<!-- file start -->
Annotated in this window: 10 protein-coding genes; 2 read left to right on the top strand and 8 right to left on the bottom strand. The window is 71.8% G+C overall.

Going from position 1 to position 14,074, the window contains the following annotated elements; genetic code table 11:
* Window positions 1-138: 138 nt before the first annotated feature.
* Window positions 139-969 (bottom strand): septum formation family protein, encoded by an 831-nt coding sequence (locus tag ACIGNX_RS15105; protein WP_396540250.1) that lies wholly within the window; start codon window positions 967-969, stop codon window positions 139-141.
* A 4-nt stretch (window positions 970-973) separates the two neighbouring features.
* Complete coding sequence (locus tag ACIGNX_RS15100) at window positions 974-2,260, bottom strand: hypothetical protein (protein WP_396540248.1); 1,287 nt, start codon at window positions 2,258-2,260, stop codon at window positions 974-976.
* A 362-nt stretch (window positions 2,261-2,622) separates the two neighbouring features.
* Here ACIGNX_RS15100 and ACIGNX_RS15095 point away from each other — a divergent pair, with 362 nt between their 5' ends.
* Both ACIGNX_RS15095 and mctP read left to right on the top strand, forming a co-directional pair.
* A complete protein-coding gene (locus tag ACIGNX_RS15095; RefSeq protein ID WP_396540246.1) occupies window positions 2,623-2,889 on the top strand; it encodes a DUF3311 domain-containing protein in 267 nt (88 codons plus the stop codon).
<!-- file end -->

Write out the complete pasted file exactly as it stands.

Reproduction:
Annotated in this window: 10 protein-coding genes; 2 read left to right on the top strand and 8 right to left on the bottom strand. The window is 71.8% G+C overall.

Going from position 1 to position 14,074, the window contains the following annotated elements; genetic code table 11:
* Window positions 1-138: 138 nt before the first annotated feature.
* Window positions 139-969 (bottom strand): septum formation family protein, encoded by an 831-nt coding sequence (locus tag ACIGNX_RS15105; protein WP_396540250.1) that lies wholly within the window; start codon window positions 967-969, stop codon window positions 139-141.
* A 4-nt stretch (window positions 970-973) separates the two neighbouring features.
* Complete coding sequence (locus tag ACIGNX_RS15100) at window positions 974-2,260, bottom strand: hypothetical protein (protein WP_396540248.1); 1,287 nt, start codon at window positions 2,258-2,260, stop codon at window positions 974-976.
* A 362-nt stretch (window positions 2,261-2,622) separates the two neighbouring features.
* Here ACIGNX_RS15100 and ACIGNX_RS15095 point away from each other — a divergent pair, with 362 nt between their 5' ends.
* Both ACIGNX_RS15095 and mctP read left to right on the top strand, forming a co-directional pair.
* A complete protein-coding gene (locus tag ACIGNX_RS15095; RefSeq protein ID WP_396540246.1) occupies window positions 2,623-2,889 on the top strand; it encodes a DUF3311 domain-containing protein in 267 nt (88 codons plus the stop codon).